Nevertheless, regardless of the polarizing ‘us’ versus ‘them’ narrative incited by Hachalu’s murder, the role of hate speech and racial slurs in propagating violence cannot be ignored. As violent mobs chanted ‘Kill Neftegna’ or ‘Leave Neftegna‘ in various towns in Oromia, the Ethiopian Human Rights Commission found that the spread of unregulated hate speech online effectively abetted crimes against humanity in Ethiopia. According to the digital rights organization AccessNow, little was done at the time to remove this offensive content.
Despite the potential for violence, platforms have been unable to moderate hateful content quickly, leading to malicious actors abusing social media. Minority Group International has urged “social media platforms including Facebook and Twitter to be on the alert for hate speech against minorities in Ethiopia and quickly take down harmful content that encourages inter-ethnic hatred and violence.”
Platforms’ Insensitivity to Context
Without a strong understanding of local contexts and languages, effective content moderation is a difficult undertaking. This is especially true in a country like Ethiopia, with a complicated web of ethnic and religious fault lines running through the social and political spheres. The variety of local languages—of which there are more than 80, several of which have different scripts—further complicates the issue, especially when trying to weed out hate speech. Relying on literal translations without understanding the local context makes it difficult to identify when certain terms are deployed with hateful intentions.
Demonstrating the importance of context-sensitive content moderation, the Facebook Oversight Board recently upheld Facebook’s decision to remove a demeaning slur that violated the platform’s Community Standard on Hate Speech. The term in question, “taziks,” literally translates from Russian to ‘wash bowl,’ however it can also be used as a play on a slur against Azerbaijanis. In explaining their decision, the Board said: “The context in which the term was used makes clear it was meant to dehumanize its target.” The ruling is an example of how important it is for social media companies to focus on the contextual meanings of terms circulating in their platforms.
A Deficit of Content Moderators and Trusted Flaggers
Another challenge to effective content moderation in Ethiopia is the small number of moderators and trusted flaggers deployed there. Facebook opened its first content moderation center in Africa in 2019, promising to hire 100 people to cover all African markets. However, they have not disclosed the number of hires made to date, nor the number of moderators that focus on particular countries. While Facebook has hired additional moderators to focus on Ethiopia, local experts note that there are still not enough moderators with expertise in the numerous local languages.
While some platforms rely heavily on algorithms for content moderation, those algorithms should be backed by human moderators that have a deep understanding of the cultural context, linguistic nuances, and the social and political dynamics of Ethiopia. In fact, in 2018, then UN Special Rapporteur on the promotion and protection of the right to freedom of opinion and expression, David Kaye, emphasized that platforms’ leadership and policy teams should also diversify their staff in order to enable the application of local or subject-matter expertise to content issues.
Platforms have started some initiatives aimed at tackling viral hate speech and misinformation. For instance, Facebook’s trusted flagging partnership is a reporting system where select individuals or civil society organizations flag illegal content to platforms directly for immediate moderation. Yet, the trusted flagging systems in Ethiopia are being undertaken on a voluntary basis and are inconsistent in their moderation standards. Considering that Facebook’s community standards are not even available in Amharic, the working language of Ethiopia, it is clear that the company still has a long way to go to improve local content moderation efforts.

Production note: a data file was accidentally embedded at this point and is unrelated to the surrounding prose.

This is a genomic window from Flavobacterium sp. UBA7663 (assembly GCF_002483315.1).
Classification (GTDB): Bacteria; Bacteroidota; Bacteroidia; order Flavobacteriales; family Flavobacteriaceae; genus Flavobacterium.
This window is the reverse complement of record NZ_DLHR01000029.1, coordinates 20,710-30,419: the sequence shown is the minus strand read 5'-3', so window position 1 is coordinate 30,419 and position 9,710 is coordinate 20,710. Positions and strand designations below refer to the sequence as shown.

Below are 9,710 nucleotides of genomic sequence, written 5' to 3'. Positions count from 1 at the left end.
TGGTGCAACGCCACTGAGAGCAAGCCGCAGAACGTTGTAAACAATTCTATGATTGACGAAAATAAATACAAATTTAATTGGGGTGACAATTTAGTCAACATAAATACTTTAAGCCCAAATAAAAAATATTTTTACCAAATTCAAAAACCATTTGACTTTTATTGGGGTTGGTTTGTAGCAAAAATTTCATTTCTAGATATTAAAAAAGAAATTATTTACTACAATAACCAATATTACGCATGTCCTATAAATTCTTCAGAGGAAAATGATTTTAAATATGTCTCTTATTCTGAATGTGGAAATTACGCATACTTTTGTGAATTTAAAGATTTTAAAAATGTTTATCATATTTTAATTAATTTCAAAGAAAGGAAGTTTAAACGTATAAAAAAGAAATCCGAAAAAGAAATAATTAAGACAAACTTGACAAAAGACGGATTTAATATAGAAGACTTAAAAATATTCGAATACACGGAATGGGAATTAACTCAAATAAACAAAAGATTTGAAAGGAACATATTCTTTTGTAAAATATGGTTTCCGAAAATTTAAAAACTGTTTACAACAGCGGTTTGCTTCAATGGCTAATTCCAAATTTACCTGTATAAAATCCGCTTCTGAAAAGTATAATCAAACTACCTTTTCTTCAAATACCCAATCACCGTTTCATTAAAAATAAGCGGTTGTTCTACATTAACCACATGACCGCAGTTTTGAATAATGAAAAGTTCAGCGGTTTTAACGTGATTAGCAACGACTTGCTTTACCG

Social media platforms shouldn’t be unruly behemoths. Content moderation is subtle task that weighs a number of factors into account before a certain post is removed. Moderating hate speech requires a serious understanding of local contexts. The task of content moderation must place human rights at the center while weeding out hate speech from among protected speech.
Although platforms have made some limited efforts towards context-sensitive content moderation, they still face time and resource constraints, an overdependence on algorithms, and insufficient understanding of semantic nuance. Platforms should pay particular attention to the importance of context in countries with significant political and societal divisions and conflicts like Ethiopia.
To that end, there are a number of things both social media companies and local actors can do to improve content moderation in Ethiopia and more effectively tackle the issue of online hate speech:
- Platforms should incorporate international human rights law norms into their community standards to fully ensure that content moderation practices will be guided by principles of legality, legitimacy, necessity, and proportionality.
- Recognizing that Ethiopia is prone to violence supercharged by hate speech on social media, platforms should give earnest attention to the socio-political contexts in the country.
- Civil society organizations operating in Ethiopia should work with platforms to prepare a timely, context-specific lexicon on hate speech to guide platforms in moderating illegal content.
This all is to say that it’s not too late—social media platforms should do better and work to implement context-sensitive content moderation processes in conflict-prone countries like Ethiopia and beyond.
Yohannes Eneyew Ayalew is a 2020/21 Open Internet for Democracy Leader. Yohannes is a PhD Candidate at the Faculty of Law, Monash University in Australia, and is working on a project that looks at broader debates on internet freedom in Africa. He tweets at @yeayalew.